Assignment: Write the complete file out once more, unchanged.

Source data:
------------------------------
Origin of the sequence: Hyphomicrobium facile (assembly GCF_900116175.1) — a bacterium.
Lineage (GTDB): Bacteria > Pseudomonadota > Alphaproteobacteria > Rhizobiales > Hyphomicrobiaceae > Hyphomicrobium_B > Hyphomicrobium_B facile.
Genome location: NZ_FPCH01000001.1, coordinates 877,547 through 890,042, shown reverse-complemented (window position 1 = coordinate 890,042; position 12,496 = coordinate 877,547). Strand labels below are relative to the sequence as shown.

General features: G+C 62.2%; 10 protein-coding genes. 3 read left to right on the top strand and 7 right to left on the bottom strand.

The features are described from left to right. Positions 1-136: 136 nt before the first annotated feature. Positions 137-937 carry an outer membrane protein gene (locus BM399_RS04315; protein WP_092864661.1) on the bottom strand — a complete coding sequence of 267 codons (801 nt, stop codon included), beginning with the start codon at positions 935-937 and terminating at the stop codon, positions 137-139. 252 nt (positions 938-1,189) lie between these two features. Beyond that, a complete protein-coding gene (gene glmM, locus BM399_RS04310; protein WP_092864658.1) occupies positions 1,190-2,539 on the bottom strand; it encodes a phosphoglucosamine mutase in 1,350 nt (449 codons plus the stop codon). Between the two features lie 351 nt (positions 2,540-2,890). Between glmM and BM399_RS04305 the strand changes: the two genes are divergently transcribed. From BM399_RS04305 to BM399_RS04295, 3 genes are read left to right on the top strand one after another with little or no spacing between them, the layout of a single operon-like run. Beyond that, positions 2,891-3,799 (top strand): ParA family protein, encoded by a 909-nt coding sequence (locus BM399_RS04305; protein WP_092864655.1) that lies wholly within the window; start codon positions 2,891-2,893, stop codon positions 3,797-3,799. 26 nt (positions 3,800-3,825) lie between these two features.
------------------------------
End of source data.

Origin of the sequence: Hyphomicrobium facile (assembly GCF_900116175.1) — a bacterium.
Lineage (GTDB): Bacteria > Pseudomonadota > Alphaproteobacteria > Rhizobiales > Hyphomicrobiaceae > Hyphomicrobium_B > Hyphomicrobium_B facile.
Genome location: NZ_FPCH01000001.1, coordinates 877,547 through 890,042, shown reverse-complemented (window position 1 = coordinate 890,042; position 12,496 = coordinate 877,547). Strand labels below are relative to the sequence as shown.

General features: G+C 62.2%; 10 protein-coding genes. 3 read left to right on the top strand and 7 right to left on the bottom strand.

The features are described from left to right. Positions 1-136: 136 nt before the first annotated feature. Positions 137-937 carry an outer membrane protein gene (locus BM399_RS04315; protein WP_092864661.1) on the bottom strand — a complete coding sequence of 267 codons (801 nt, stop codon included), beginning with the start codon at positions 935-937 and terminating at the stop codon, positions 137-139. 252 nt (positions 938-1,189) lie between these two features. Beyond that, a complete protein-coding gene (gene glmM, locus BM399_RS04310; protein WP_092864658.1) occupies positions 1,190-2,539 on the bottom strand; it encodes a phosphoglucosamine mutase in 1,350 nt (449 codons plus the stop codon). Between the two features lie 351 nt (positions 2,540-2,890). Between glmM and BM399_RS04305 the strand changes: the two genes are divergently transcribed. From BM399_RS04305 to BM399_RS04295, 3 genes are read left to right on the top strand one after another with little or no spacing between them, the layout of a single operon-like run. Beyond that, positions 2,891-3,799 (top strand): ParA family protein, encoded by a 909-nt coding sequence (locus BM399_RS04305; protein WP_092864655.1) that lies wholly within the window; start codon positions 2,891-2,893, stop codon positions 3,797-3,799. 26 nt (positions 3,800-3,825) lie between these two features.